Jurassic World: A parable

| By Dr. Ronald Hoffman

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Last weekend I went to see Jurassic World, the latest in Steven Spielberg’s dinosaurs-run-amok franchise. I had read lukewarm reviews of the movie, but I decided to keep an open mind.

The plot is implausible, and the CGI action is no longer as novel as when Jurassic Park stunned audiences with its depiction of re-animated dinosaurs twenty years ago. 

ts_dino_sm2But once I put on the 3D glasses, it’s as if my critical faculties were suspended, and I went with it. Despite its inevitable progression to catastrophe (who didn’t see THAT coming?!), Jurassic World is a thrill ride that deserves its place in the Pantheon of Jurassic sequels. 

But, interestingly, amidst the gore and roar, there lies an important parable for our modern world. Jurassic World is really about the perils of genetic engineering. 

The ancient Greeks had a word for it: hubris. This was the theme of many Classical Greek dramas, dating back 2500 years. Man, in his pride, violates the laws of nature, challenges the supremacy of the gods, and must meet an inevitable, horrible fate. Oedipus is blinded after murdering his father, Icarus’ wax wings melt and he falls to earth after trying to fly to the sun, and various mortals meet comparable ends after defying the gods. 

Hubris is the underlying theme of Jurassic Park. The audience chortles in the early parts of the movies as technocrats offer bland assurances that “we’ve envisioned all possible contingencies,” that the park is “completely safe,” and that “security measures are the most stringent ever devised.” We know that, most assuredly, within minutes all hell will break loose. 

After seeing the original Jurassic Park in the 90s, I penned an article titled “Jurassic Park Medicine.” There I compared the genetic resurrection of dinosaurs with polypharmacy—the use of multiple medications, especially in our elderly, vulnerable populace. 

While just 10% of Americans under the age of 65 take 4 or more medications, by age 70-84, 41% of Americans take that many drugs; 17% take 6 or more! (Source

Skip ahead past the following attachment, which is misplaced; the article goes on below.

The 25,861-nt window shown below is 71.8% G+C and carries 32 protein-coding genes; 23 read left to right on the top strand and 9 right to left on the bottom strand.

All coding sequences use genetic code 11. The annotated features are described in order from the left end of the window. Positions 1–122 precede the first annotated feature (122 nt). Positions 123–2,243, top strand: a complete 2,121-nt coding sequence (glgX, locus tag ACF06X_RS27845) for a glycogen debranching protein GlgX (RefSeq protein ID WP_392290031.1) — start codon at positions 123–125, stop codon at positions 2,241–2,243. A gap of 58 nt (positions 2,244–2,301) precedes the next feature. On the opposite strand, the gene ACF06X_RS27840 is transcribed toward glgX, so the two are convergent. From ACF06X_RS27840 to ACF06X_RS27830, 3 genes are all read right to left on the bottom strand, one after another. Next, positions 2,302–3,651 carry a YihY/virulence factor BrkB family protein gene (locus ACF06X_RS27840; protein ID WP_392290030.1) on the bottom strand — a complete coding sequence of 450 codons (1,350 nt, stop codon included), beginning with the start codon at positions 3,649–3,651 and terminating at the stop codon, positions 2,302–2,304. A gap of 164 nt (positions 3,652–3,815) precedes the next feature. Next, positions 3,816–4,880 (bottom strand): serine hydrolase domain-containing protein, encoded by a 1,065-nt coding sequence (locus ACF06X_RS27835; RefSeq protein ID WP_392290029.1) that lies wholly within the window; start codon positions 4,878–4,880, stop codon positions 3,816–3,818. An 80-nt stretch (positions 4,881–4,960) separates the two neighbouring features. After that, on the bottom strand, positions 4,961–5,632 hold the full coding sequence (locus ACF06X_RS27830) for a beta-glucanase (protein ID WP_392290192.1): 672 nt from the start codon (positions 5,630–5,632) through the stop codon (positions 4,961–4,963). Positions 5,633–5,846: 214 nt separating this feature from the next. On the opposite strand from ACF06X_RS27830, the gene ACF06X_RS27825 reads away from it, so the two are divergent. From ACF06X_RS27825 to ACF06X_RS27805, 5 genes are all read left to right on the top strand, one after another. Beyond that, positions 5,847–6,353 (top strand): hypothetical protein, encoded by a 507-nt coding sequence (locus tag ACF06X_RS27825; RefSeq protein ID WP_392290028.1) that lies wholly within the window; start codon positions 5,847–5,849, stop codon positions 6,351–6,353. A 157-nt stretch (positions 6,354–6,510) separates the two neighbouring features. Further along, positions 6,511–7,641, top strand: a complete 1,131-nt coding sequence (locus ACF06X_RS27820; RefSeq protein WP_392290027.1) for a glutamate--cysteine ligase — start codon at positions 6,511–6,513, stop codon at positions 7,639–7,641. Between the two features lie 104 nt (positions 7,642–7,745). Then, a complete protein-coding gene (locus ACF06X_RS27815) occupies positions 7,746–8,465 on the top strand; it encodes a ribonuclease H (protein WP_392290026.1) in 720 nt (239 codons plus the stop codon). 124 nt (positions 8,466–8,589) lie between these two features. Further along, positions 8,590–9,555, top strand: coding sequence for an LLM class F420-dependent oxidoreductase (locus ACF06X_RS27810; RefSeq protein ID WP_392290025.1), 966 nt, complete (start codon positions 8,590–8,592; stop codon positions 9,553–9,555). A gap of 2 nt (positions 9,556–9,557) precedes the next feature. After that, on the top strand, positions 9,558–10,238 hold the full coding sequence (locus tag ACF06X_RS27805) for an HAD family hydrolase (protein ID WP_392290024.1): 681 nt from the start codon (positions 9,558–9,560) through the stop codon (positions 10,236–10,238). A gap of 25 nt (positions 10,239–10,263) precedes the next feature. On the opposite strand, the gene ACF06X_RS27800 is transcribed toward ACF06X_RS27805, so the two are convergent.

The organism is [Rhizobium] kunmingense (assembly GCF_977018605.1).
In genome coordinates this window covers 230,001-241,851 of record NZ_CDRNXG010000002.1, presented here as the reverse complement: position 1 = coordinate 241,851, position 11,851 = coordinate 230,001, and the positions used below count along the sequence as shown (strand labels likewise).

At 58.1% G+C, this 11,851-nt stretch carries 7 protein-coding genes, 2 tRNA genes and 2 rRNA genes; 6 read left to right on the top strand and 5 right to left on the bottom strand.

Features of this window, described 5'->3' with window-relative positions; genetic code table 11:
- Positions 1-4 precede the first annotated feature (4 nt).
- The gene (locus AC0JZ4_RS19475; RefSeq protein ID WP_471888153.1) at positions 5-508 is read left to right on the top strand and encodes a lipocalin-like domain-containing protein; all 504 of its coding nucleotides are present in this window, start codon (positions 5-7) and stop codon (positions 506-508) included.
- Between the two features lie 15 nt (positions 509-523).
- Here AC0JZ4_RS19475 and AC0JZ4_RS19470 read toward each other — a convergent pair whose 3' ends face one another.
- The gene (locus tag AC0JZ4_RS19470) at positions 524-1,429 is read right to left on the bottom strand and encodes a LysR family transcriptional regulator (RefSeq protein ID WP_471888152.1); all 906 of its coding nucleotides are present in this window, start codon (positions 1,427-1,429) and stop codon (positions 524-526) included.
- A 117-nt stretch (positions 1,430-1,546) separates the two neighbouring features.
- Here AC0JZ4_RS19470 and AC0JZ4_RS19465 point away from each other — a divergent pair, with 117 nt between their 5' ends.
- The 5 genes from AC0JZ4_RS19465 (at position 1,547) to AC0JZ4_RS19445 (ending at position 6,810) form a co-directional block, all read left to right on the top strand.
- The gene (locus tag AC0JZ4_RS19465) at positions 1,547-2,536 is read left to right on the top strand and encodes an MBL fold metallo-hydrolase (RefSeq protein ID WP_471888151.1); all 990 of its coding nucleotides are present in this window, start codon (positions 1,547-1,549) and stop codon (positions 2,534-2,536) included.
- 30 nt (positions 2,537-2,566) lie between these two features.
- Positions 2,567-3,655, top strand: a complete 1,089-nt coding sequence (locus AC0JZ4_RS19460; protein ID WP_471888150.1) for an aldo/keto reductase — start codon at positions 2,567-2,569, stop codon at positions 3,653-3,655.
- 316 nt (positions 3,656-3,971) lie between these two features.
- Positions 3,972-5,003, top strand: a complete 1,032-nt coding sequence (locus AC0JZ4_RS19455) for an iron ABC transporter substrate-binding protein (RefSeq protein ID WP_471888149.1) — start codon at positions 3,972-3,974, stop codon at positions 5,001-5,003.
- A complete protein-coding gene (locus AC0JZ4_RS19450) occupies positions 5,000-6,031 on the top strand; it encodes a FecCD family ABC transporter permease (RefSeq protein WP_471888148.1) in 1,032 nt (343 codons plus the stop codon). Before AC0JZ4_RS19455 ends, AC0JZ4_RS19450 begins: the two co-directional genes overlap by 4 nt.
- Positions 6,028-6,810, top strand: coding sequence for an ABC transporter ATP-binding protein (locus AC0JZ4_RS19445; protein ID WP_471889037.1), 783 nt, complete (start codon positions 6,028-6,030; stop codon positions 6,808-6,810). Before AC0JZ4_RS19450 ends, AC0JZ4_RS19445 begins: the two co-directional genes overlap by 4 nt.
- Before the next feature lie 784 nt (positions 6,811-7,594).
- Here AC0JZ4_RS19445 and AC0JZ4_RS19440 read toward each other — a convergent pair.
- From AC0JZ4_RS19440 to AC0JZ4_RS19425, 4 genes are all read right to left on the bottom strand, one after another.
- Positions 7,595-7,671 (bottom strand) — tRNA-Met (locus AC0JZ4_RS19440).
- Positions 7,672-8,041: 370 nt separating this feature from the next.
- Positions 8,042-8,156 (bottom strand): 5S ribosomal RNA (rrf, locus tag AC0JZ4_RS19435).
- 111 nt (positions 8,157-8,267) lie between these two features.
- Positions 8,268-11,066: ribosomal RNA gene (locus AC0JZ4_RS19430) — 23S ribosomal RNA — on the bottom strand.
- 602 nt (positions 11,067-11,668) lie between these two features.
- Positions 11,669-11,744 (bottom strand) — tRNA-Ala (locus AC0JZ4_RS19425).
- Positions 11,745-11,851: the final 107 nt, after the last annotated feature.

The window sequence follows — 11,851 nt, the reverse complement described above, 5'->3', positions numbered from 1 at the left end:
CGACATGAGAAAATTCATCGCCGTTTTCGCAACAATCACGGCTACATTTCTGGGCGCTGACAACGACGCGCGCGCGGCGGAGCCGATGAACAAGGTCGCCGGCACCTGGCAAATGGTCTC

Polypharmacy astronomically increases the likelihood that unforeseen side effects will develop, especially in our vulnerable elderly. When so many drugs are used simultaneously, there is just no way to predict how they will interact. The result is that iatrogenic (medically-caused) complications result in hundreds of thousands of hospitalizations annually; the side effects of drugs taken even as properly prescribed dispatch thousands of victims yearly. 

Even Steven Spielberg’s rampaging mutant dinosaurs couldn’t wrack up that kind of toll! 

But now, 22 years after the prophetic release of Jurassic Park, we are well on our way to implementing the very genetic technology that the original movie warned us against. GMO foods are flooding the marketplace, and in an ominous echo of Jurassic World, we’ve created super-sized “Frankenfish”—genetically modified salmon. 

And we’re now on the threshold of creating genetically modified humans. On the pretext of preventing hereditary diseases, Chinese researchers are “editing” the human genome to eliminate undesirable traits. How far that effort will proceed in a totalitarian society has some people worried. 

It’s no great spoiler to reveal that Jurassic World invokes the familiar tropes of unbridled capitalism, the rapacious drive for profits, and unrestrained consumerism. The plot has it that the public has become blasé about just ordinary dinosaurs, so the imperative is to concoct something “bigger, scarier, toothier.” Unethical scientists at the behest of uber-rich entrepreneurs prove a bad mix. Mayhem ensues. 

To take the metaphor one step further, the food industry’s efforts to juice revenues by offering the public all manner of toxic, addictive food products can be seen as another example of the unforeseen consequences of Jurassic-style technological hubris. One “designer food”—trans fats—has recently been called for to be banned by the FDA after 60 years of opposition by eminent nutrition scientists. But synthetic chemicals, preservatives, and artificial flavorings still abound in the U.S. food supply. 

What could possibly go wrong?! 

The moral of the story is an old one: It’s not nice to fool with Mother Nature!


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